Bone broth is made by simmering the bones (and other parts) of a variety of animals and fish in a large stock pot with water, vegetables, herbs and spices for one to multiple days. A long, slow cooking time is necessary to fully draw out the nutrients. Some people may also add a bit of apple cider vinegar to assist in this process. This results in a nutrient-dense and easily digestible end product.
Key Nutrients ->
Holistic Pharmacist, Rosemarie Pierce explains that bone broth is rich in collagen, amino acids, glycosaminoglycans, and key minerals.
- Collagen is the most abundant protein in the body. It is the structural protein found in all connective tissues. These include bones, skin, cartilage, tendons, ligaments and blood vessels, giving them firmness and strength. Collagen is made primarily of very specific “non-essential” amino acids (glycine, proline and glutamine), that are generally not found in muscle meat we generally consume. There are 16 types of collagen with different structures and functions. The majority of these are either Type 1, 2 or 3. Type 1 is more so found in bone, skin, ligaments, tendons, organs, gums, teeth and eyes. Type 2 is present in joint cartilage in knees, hips, shoulders. This type of collagen is commonly sourced from chicken. Type 3 is present in skin, lungs and vascular system. Type 1 and Type 3 are often found in combination and are commonly sourced from beef. Collagen naturally decreases as we age. Consequences of collagen deficiency include wrinkles, thinning hair, brittle bones, bleeding gums, weak joints, poor wound healing and bruising. Note that gelatin is part of broken-down collagen, so cooking collagen helps isolate gelatin.
- Amino acids are the building blocks of protein. Bone broth contains 18 amino acids, although it is generally low in tryptophan, cysteine and methionine. It is made up predominantly of proline, hydroxyproline, glycine and glutamine. Glycine is a conditionally essential amino acid in humans and is used to help create muscle tissue, convert glucose into energy, regulate bile salts and support liver detoxification. It is necessary to repair damaged tissues. Proline and hydroxyproline are the main amino acids needed to build collagen in the skin, bones, ligaments and tendons. It is said that increased amounts may help slow down the aging process and enhance skin health. Glutamine helps heal the gut lining, reduce sugar cravings, improve mental focus and memory, promote muscular growth and enhance recovery from injury and illness.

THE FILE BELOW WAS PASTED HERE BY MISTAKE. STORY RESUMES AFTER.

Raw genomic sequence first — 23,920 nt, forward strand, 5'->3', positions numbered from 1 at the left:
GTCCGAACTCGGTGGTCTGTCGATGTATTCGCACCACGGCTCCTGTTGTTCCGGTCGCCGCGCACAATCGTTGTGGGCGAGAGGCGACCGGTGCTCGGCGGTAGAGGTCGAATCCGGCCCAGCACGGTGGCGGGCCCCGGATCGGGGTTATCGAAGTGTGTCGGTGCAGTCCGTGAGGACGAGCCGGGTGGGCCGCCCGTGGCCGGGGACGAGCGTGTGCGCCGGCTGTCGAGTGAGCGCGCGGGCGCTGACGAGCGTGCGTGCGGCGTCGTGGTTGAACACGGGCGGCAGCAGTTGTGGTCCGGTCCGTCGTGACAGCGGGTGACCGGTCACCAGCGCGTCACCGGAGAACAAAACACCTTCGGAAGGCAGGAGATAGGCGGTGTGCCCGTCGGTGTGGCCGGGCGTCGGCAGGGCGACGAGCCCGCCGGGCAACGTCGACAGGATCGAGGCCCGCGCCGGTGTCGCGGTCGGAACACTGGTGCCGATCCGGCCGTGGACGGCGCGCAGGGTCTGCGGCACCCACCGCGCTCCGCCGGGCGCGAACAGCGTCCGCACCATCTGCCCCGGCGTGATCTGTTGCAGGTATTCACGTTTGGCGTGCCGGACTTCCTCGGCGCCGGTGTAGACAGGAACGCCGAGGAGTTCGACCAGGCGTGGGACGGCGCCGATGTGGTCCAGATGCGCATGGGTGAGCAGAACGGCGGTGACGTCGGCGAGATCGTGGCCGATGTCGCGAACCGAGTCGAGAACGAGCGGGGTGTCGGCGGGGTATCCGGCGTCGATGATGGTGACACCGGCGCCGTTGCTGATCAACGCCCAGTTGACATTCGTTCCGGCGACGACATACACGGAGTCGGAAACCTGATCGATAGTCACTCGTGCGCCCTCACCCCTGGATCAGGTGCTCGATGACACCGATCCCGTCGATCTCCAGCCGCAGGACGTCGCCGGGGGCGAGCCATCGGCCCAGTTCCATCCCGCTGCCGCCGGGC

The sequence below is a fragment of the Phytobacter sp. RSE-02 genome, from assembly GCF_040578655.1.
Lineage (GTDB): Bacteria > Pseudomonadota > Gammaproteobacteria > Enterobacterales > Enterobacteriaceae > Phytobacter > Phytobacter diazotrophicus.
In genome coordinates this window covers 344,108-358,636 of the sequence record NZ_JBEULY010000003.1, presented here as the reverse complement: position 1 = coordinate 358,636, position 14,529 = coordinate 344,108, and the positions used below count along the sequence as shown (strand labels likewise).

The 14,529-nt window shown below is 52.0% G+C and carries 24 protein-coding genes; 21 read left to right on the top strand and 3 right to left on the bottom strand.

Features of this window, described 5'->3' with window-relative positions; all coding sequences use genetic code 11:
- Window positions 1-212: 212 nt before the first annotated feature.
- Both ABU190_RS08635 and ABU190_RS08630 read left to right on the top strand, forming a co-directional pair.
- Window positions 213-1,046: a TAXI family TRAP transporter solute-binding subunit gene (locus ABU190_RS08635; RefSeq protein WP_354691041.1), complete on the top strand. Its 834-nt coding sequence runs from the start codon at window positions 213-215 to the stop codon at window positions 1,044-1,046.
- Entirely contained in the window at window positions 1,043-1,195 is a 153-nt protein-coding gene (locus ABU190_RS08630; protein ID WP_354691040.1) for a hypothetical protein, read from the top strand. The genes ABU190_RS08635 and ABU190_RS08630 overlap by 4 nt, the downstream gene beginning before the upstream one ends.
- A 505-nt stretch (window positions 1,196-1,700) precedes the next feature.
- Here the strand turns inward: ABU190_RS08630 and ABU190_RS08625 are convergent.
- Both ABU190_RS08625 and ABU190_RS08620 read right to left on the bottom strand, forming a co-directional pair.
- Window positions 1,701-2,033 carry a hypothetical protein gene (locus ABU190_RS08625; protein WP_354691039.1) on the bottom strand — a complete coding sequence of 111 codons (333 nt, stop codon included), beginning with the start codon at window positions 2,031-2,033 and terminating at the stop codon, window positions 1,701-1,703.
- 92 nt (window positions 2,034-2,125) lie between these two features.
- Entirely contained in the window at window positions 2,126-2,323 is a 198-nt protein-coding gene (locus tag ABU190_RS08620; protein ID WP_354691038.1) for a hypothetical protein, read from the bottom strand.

- Glycosaminoglycan’s (GAG’s) help to repair and restore joint health. The three most important are hyaluronic acid, chondroitin sulfate and glucosamine sulfate. These ingredients are often found in supplemental formulas for arthritis. Hyaluronic acid loves water and acts as a lubricator and shock absorber in joints. It is also naturally-occurring in the skin and helps keep it elastic, hydrated and supple. Chondroitin and glucosamine sulfate help keep cartilage healthy and minimize joint pain.
- Bone broth can also provide various minerals, depending on the type, method and length of cooking time. These can include potassium, sodium, magnesium, calcium, phosphorous, sulfur in addition to multiple trace minerals. They may also contain small amounts of vitamins A, C & B’s.
General Health Benefits ->
Specific health benefits will vary based on the source. Ask a nutritionist or natural product advisor which is type is best for you and your unique needs.
- Gut Health: Improves digestive health, assists in gut lining repair and supports immune system.
- Healthy Bones & Joints: Supports and regenerates cartilage, reduces joint creaking/popping/pain, helps back pain and regenerates disks, assists with injury recovery, builds strong bones, improves circulation and supports ligaments, tendons, muscles.
- Skin, Hair, Nails: Improves skin health and elasticity, minimizes fine lines and wrinkles for smooth skin, promotes strong nails and thick hair.
- Stress & Sleep: Promotes relaxation and healthy sleep.
Therefore, bone broth may be useful for those with gut problems, inflammation or degenerative diseases such as arthritis, among other ailments. It is ideal for athletes, those following a ketogenic or Paleolithic diet or individuals who are in cardiac recovery.
You can either make your own bone broth from scratch, buy it ready-made or consider an easy to use bone broth protein powder for a quick nutrition boost! These can be mixed with hot water and sipped or added into stews, soups or sauces. Look for bone broth made from organic, grass-finished cattle and free-range chickens, raised without antibiotics and hormones.
-This article is sponsored by Good N Natural in Steinbach -